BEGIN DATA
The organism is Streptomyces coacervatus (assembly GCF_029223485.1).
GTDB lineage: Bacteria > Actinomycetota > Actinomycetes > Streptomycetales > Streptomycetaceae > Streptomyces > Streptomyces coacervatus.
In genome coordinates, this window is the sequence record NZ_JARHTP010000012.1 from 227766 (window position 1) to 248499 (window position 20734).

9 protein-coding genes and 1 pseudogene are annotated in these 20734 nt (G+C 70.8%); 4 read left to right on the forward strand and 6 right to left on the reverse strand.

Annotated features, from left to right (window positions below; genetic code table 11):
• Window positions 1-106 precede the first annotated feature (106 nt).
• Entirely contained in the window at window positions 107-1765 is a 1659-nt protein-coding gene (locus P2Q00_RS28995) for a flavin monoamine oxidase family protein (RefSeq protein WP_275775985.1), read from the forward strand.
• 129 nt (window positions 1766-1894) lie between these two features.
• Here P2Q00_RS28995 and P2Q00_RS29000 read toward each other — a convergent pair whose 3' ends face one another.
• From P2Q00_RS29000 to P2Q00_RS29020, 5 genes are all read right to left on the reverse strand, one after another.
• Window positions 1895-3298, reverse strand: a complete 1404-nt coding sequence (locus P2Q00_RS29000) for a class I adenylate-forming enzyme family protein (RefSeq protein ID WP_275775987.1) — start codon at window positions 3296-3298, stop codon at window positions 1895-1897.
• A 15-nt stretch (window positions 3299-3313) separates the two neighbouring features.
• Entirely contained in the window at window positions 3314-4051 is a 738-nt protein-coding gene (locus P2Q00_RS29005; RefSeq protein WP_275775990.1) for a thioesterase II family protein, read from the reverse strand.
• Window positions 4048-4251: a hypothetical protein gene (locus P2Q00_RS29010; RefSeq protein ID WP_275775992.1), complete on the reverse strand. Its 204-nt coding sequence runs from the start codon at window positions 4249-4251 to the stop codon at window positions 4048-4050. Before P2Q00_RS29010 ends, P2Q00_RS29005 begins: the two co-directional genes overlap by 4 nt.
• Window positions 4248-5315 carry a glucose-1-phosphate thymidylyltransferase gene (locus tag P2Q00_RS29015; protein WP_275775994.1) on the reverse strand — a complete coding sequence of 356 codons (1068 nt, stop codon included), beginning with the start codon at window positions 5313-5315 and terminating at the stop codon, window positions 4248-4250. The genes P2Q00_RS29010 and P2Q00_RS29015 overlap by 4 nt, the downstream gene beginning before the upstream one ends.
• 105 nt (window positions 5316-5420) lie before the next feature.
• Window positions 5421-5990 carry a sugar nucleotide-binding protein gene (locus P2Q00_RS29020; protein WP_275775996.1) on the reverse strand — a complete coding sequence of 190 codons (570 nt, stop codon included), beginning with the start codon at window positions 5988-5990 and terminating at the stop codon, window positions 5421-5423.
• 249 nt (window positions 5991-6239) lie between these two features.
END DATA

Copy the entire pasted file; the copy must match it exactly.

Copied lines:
The organism is Streptomyces coacervatus (assembly GCF_029223485.1).
GTDB lineage: Bacteria > Actinomycetota > Actinomycetes > Streptomycetales > Streptomycetaceae > Streptomyces > Streptomyces coacervatus.
In genome coordinates, this window is the sequence record NZ_JARHTP010000012.1 from 227766 (window position 1) to 248499 (window position 20734).

9 protein-coding genes and 1 pseudogene are annotated in these 20734 nt (G+C 70.8%); 4 read left to right on the forward strand and 6 right to left on the reverse strand.

Annotated features, from left to right (window positions below; genetic code table 11):
• Window positions 1-106 precede the first annotated feature (106 nt).
• Entirely contained in the window at window positions 107-1765 is a 1659-nt protein-coding gene (locus P2Q00_RS28995) for a flavin monoamine oxidase family protein (RefSeq protein WP_275775985.1), read from the forward strand.
• 129 nt (window positions 1766-1894) lie between these two features.
• Here P2Q00_RS28995 and P2Q00_RS29000 read toward each other — a convergent pair whose 3' ends face one another.
• From P2Q00_RS29000 to P2Q00_RS29020, 5 genes are all read right to left on the reverse strand, one after another.
• Window positions 1895-3298, reverse strand: a complete 1404-nt coding sequence (locus P2Q00_RS29000) for a class I adenylate-forming enzyme family protein (RefSeq protein ID WP_275775987.1) — start codon at window positions 3296-3298, stop codon at window positions 1895-1897.
• A 15-nt stretch (window positions 3299-3313) separates the two neighbouring features.
• Entirely contained in the window at window positions 3314-4051 is a 738-nt protein-coding gene (locus P2Q00_RS29005; RefSeq protein WP_275775990.1) for a thioesterase II family protein, read from the reverse strand.
• Window positions 4048-4251: a hypothetical protein gene (locus P2Q00_RS29010; RefSeq protein ID WP_275775992.1), complete on the reverse strand. Its 204-nt coding sequence runs from the start codon at window positions 4249-4251 to the stop codon at window positions 4048-4050. Before P2Q00_RS29010 ends, P2Q00_RS29005 begins: the two co-directional genes overlap by 4 nt.
• Window positions 4248-5315 carry a glucose-1-phosphate thymidylyltransferase gene (locus tag P2Q00_RS29015; protein WP_275775994.1) on the reverse strand — a complete coding sequence of 356 codons (1068 nt, stop codon included), beginning with the start codon at window positions 5313-5315 and terminating at the stop codon, window positions 4248-4250. The genes P2Q00_RS29010 and P2Q00_RS29015 overlap by 4 nt, the downstream gene beginning before the upstream one ends.
• 105 nt (window positions 5316-5420) lie before the next feature.
• Window positions 5421-5990 carry a sugar nucleotide-binding protein gene (locus P2Q00_RS29020; protein WP_275775996.1) on the reverse strand — a complete coding sequence of 190 codons (570 nt, stop codon included), beginning with the start codon at window positions 5988-5990 and terminating at the stop codon, window positions 5421-5423.
• 249 nt (window positions 5991-6239) lie between these two features.